Proteolytic modification of the extracellular environment is essential for physiological tissue remodeling, as well as for the progression of a number of diseases, including oral cancer. The overall aim of this project is to understand the biochemistry, biology, and pathology of cell surface-associated serine proteases; in particular, their relation to the development, regeneration, and malignant transformation of epidermal tissues. Plasminogen activation in malignant tissue remodeling Initiation of the urokinase-mediated plasminogen activation cascade Attempts to identify the initiation routes and the sites of plasminogen (Plg) activation during tissue remodeling in vivo are hampered by the absence of reagents capable of detecting the activation state of the minute quantities of Plg activators that are present in living tissues. In collaboration with the MPS, NIAID, we have performed proof of concept studies to demonstrate that engineered urokinase Plg activator (uPA)-activated cytotoxins can serve to detect cell surface uPA activity in vivo. These studies have established that the uPA receptor (uPAR) is critical for generating cell surface uPA activity in vivo, that plasmin is critical in vivo for the efficient conversion of pro-uPA to active uPA, and that Plg activator inhibitor-1 actively restricts the generation of cell surface uPA activity in vivo. We are continuing the development of modified cytotoxins as imaging agents for cell surface protease activity, and we have obtained outside funding for this project. The uPAR-Associated Protein, uPARAP The uPAR-associated protein (uPARAP), is a recently identified transmembrane glycoprotein that binds ligand-occupied uPAR and collagen. uPARAP expression is highly upregulated at sites of active tissue remodeling during development and in tumor progression, including oral cancer. By introducing a deletion in the mouse uPARAP gene, we have identified an unexpected but critical function of uPARAP in the cellular uptake and lysosomal degradation of collagen. These studies have also revealed a specific role of uPARAP in both the adhesion of cells to collagen and in cell migration on fibrillar collagen matrices. Our current studies of uPARAP aim at defining basic properties of this novel collagen internalization pathway. This includes understanding the functional relationship between uPARAP-dependent lysosomal collagen degradation and pericellular matrix metalloproteinase-dependent collagen degradation, developing an understanding of the relationship between uPARAP-dependent collagen endocytosis and a previously described integrin-dependent phagocytic pathway for collagen uptake, and delineating uPARAPs functional contribution to collagen remodeling during tumor progression. Urokinase-activated bacterial cytotoxins for the treatment of tumors The acquisition of cell surface uPA activity is a hallmark of human malignancy. In collaboration with the MPS,NIAID, we generated engineered anthrax toxins that are specifically activated by cell surface uPA, by replacing the furin activation sequence in anthrax toxin protective antigen with artificial peptide sequences efficiently activated by uPA. These mutations confer cell surface uPA-dependent toxin activation in vivo, as determined using a panel of Plg, Plg activator, - receptor, and - inhibitor-deficient mice. The engineered toxin displayed limited toxicity to normal tissue but potent tumor cell cytotoxicity to a spectrum of transplanted tumors of diverse origin, and could eradicate established solid tumors. This tumoricidal activity was strictly dependent on tumor cell surface uPA. The data show that a simple change of protease activation specificity converts anthrax toxin from a highly lethal to a potent tumoricidal agent. We are currently expanding our joint efforts with MPS, NIAID along several lines to develop uPA-activated cytotoxins for cancer treatment. A collaboration has been initiated with a clinical investigator (Dr. Arthur Frankel, Wake Forest University) who has long-standing experience in the use of modified cytotoxins for the treatment of human malignancies. The biotechnology company, OncoTac Pharmaceuticals, has licensed the new technology, and is performing preclinical testing (toxicology, pharmacology, pharmacokinetics) of the engineered cytotoxins. To further accelerate the introduction of uPA-activated cytotoxins for the treatment of cancer, we are reengineering preexisting cytotoxin fusion proteins that are already in clinical use, to confer cell surface uPA activation to these toxins. Results to date suggest that this strategy may improve the therapeutic index of these drugs and reduce critical side effects. Novel cell surface serine proteases in epidermal development, repair, and malignancy Identification and characterization of novel type II transmembrane serine proteases The recent availability of the complete human and mouse genome sequences and expressed sequence tag databases, precipitated the unveiling of an unanticipated large, new family of membrane anchored serine proteases, the type II transmembrane serine proteases (TTSPs). We have worked with Dr. Toni Antalis, American Red Cross, to characterize and expand the new family using public and commercially accessible databases combined with classical molecular biology. These efforts have led to the identification and characterization of three new TTSPs (Matripase-3, Downregulated in Epidermal Squamous Cell Carcinoma (DESC)-2, and DESC-3), to the classification of the TTSP family into four phylogenetically related subfamilies, and to the realization that the TTSPs most likely arose by convergent evolution from more than one ancestral gene. We are currently characterizing the expression and function of a subset of these novel TTSPs. Matriptase/MT-SP1 in epidermal development We have characterized one member of the TTSPs, Matriptase/MT-SP1, in detail and shown that the novel protease has pleiotropic functions in epidermal development and is required for epidermal barrier function, hair follicle development, and thymic homeostasis. Epidermal Matriptase/MT-SP1-deficiency perturbs stratum corneum lipid matrix formation, cornified envelope morphogenesis, and desquamation, with prolonged exposure of Matriptase/MT-SP1-deficient skin to arileading to severe ichthyosis. Interestingly, proteomic analysis of Matriptase/MT-SP1-deficient epidermis revealed the complete and selective loss of the proteolytically processed forms of the major epidermis-specific protein filaggrin. This loss was associated with a profound accumulation of profilaggrin and aberrant profilaggrin processing products in the stratum corneum. The data identifies keratinocyte Matriptase/MT-SP1 as an essential component of the profilaggrin processing pathway and a key regulator of terminal epidermal differentiation. Moreover, the phenotype of Matriptase/MT-SP1-deficient mice bears striking resemblance to the lethal human congenital autosomal recessive disease, Harlequin ichthyosis suggesting that deficiencies in a component of a Matriptase/MT-SP1-dependent epidermal differentiation pathway could be an underlying cause of this disease.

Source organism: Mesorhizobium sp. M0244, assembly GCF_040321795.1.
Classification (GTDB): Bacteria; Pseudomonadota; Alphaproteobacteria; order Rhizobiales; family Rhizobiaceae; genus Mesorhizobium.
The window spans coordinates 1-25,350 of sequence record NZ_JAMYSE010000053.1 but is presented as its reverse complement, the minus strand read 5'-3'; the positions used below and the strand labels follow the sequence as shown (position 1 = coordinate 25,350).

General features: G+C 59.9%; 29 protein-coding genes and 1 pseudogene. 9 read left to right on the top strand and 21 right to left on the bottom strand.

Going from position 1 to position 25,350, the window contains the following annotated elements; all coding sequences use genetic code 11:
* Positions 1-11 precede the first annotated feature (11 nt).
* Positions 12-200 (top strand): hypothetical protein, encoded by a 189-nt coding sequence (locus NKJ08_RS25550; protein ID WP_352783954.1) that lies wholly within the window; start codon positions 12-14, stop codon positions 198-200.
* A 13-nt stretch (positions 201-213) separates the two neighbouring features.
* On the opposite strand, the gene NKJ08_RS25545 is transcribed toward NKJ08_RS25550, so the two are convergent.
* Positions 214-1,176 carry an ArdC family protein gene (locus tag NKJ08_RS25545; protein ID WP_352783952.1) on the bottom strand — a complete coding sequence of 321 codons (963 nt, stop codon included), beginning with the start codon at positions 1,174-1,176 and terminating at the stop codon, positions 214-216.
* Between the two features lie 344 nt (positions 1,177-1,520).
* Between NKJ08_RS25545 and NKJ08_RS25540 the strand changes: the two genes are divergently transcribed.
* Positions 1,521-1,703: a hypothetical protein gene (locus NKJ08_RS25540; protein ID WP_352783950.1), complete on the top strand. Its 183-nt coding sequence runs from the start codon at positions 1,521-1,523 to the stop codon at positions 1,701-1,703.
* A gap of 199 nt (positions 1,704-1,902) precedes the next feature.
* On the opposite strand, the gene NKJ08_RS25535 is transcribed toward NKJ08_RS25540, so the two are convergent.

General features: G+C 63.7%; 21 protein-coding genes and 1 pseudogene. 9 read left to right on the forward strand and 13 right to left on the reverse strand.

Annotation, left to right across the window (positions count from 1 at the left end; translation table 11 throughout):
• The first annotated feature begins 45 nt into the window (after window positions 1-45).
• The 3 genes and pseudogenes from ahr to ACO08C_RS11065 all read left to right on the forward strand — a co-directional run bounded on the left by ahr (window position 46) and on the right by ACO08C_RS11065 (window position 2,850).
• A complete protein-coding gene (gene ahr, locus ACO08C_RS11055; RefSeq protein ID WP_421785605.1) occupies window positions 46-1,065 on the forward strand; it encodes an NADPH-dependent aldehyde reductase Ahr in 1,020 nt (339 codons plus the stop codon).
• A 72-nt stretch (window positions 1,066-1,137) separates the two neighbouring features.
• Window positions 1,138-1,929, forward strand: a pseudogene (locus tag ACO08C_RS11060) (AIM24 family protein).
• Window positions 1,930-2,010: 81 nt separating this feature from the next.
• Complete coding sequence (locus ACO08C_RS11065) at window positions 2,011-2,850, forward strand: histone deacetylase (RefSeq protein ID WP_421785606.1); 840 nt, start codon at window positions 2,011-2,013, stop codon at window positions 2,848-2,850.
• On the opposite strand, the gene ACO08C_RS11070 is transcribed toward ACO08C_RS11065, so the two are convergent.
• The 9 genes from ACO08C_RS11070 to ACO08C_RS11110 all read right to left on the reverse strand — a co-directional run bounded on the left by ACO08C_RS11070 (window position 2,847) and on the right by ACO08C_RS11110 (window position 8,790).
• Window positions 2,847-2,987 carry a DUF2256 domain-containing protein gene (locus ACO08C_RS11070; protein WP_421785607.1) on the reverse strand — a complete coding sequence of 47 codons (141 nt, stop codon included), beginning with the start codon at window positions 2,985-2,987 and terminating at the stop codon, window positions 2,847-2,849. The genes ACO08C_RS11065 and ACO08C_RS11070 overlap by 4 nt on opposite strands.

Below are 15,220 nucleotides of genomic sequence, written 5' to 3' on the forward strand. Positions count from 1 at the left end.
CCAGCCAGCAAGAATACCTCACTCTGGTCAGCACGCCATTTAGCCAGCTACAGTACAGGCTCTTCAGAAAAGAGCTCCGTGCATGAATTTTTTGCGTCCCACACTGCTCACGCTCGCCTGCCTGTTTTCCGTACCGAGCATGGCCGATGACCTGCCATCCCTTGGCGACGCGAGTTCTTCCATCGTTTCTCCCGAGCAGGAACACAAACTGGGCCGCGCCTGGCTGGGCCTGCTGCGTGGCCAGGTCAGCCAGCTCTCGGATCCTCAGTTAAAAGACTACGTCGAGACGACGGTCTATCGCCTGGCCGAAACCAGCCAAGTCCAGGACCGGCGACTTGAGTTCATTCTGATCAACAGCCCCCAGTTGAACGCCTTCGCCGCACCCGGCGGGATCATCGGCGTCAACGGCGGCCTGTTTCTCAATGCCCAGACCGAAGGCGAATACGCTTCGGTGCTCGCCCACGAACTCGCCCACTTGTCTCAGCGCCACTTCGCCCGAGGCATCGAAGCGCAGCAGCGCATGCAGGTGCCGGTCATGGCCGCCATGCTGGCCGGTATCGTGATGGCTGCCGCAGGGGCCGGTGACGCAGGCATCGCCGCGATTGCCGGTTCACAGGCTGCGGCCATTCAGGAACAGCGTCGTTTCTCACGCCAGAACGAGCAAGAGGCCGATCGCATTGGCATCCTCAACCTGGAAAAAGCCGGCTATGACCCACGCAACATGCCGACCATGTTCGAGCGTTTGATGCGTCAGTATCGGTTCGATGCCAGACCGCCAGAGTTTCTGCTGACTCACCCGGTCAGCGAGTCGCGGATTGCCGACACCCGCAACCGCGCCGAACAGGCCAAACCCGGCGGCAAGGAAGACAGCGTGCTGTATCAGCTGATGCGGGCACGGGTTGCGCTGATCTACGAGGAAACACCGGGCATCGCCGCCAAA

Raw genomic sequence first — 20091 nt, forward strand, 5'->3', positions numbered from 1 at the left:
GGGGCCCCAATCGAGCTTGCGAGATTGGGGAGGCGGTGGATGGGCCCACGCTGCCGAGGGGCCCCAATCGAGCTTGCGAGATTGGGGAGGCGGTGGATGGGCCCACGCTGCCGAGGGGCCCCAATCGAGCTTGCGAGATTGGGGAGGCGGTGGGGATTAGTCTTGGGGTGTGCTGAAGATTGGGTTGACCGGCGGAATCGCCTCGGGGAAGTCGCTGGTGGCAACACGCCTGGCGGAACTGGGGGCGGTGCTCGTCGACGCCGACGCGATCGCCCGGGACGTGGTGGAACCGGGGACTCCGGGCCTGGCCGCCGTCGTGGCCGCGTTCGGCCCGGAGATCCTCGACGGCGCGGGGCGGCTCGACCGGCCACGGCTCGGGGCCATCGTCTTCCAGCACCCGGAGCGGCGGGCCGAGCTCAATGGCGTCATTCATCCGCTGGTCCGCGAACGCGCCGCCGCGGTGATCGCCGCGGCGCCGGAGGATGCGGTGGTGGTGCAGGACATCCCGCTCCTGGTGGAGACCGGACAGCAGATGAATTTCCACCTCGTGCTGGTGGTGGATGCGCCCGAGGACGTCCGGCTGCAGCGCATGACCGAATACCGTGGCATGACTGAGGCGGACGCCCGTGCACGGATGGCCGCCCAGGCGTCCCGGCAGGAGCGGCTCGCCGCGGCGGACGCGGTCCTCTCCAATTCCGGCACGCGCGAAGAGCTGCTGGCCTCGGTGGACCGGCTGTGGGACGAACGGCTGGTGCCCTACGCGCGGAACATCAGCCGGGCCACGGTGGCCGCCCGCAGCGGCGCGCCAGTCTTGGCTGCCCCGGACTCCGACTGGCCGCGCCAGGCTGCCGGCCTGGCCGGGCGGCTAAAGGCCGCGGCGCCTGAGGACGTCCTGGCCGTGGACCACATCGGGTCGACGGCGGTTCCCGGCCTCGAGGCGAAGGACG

Agency